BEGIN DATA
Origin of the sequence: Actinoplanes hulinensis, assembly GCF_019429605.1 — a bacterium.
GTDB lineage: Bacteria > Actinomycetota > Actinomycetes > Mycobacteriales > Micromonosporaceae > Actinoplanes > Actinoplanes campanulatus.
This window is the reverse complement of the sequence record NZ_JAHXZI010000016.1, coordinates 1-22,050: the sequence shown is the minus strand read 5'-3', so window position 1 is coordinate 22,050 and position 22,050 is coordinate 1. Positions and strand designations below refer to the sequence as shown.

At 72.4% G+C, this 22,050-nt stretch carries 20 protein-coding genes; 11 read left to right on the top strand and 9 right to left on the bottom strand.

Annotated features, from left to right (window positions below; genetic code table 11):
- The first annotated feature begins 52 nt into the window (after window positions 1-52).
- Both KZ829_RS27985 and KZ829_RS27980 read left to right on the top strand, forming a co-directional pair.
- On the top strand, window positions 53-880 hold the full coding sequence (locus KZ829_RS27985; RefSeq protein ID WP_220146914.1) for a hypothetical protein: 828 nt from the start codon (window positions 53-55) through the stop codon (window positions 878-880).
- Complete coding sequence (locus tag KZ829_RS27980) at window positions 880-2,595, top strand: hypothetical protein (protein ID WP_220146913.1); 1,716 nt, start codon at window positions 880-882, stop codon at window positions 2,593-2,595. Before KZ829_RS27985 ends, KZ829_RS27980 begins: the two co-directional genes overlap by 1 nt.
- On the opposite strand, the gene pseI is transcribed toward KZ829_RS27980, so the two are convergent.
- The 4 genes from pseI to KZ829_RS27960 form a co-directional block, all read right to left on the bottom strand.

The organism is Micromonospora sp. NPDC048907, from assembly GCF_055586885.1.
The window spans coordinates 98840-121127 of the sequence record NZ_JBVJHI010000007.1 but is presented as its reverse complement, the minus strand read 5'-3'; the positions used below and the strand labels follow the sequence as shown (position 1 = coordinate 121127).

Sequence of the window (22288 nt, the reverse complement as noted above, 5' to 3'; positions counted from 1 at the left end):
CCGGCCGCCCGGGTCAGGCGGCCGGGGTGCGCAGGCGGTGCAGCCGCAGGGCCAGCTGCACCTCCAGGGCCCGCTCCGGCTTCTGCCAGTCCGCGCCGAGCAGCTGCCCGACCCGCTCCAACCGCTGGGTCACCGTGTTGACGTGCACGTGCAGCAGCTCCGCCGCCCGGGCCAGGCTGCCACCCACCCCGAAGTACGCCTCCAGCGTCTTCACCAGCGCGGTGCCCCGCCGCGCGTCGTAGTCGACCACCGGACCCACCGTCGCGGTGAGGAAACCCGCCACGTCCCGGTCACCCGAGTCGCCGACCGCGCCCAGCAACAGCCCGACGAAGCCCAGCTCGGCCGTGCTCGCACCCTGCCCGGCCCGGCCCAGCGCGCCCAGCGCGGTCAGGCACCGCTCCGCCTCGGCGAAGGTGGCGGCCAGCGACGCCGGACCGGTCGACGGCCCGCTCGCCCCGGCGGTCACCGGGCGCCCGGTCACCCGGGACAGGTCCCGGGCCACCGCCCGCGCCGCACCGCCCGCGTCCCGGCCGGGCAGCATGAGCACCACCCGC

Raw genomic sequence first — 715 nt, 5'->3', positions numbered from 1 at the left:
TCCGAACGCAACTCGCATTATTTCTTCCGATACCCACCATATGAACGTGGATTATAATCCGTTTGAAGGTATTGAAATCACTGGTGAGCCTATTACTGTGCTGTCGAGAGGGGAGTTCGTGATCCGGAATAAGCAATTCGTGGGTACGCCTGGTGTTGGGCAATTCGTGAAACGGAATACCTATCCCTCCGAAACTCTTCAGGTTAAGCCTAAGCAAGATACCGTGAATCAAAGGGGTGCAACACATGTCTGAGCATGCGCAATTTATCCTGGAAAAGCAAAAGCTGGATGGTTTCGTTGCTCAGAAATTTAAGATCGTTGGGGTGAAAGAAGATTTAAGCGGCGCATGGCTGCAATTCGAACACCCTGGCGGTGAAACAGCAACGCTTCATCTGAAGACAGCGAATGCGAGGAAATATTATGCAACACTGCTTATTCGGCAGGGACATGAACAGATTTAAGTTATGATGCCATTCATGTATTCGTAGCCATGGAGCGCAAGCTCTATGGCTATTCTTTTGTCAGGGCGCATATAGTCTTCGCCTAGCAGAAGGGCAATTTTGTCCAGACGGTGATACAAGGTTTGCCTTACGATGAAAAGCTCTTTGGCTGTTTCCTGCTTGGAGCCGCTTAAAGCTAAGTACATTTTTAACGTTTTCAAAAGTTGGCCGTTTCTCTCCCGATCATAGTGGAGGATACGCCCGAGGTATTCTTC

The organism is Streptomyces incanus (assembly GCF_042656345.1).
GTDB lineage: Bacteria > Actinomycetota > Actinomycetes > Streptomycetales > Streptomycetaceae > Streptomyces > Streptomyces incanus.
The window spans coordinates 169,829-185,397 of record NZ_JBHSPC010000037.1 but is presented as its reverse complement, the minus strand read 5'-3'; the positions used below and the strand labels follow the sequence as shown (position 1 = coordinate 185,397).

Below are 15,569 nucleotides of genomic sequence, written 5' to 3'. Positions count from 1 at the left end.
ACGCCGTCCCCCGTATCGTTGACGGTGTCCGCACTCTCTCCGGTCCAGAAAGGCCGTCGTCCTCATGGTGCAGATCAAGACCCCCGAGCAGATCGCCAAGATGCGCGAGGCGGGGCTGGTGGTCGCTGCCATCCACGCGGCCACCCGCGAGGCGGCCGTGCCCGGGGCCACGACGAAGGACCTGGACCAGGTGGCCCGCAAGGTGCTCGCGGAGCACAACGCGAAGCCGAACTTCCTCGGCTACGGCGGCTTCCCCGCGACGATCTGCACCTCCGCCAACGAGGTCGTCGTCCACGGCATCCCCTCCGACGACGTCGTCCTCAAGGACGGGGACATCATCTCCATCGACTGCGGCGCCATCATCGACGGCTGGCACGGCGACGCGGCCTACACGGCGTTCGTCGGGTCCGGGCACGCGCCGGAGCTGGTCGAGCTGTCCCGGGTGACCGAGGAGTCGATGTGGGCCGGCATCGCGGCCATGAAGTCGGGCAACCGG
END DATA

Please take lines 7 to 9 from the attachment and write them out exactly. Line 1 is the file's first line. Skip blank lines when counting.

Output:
- Both KZ829_RS27985 and KZ829_RS27980 read left to right on the top strand, forming a co-directional pair.
- On the top strand, window positions 53-880 hold the full coding sequence (locus KZ829_RS27985; RefSeq protein ID WP_220146914.1) for a hypothetical protein: 828 nt from the start codon (window positions 53-55) through the stop codon (window positions 878-880).
- Complete coding sequence (locus tag KZ829_RS27980) at window positions 880-2,595, top strand: hypothetical protein (protein ID WP_220146913.1); 1,716 nt, start codon at window positions 880-882, stop codon at window positions 2,593-2,595. Before KZ829_RS27985 ends, KZ829_RS27980 begins: the two co-directional genes overlap by 1 nt.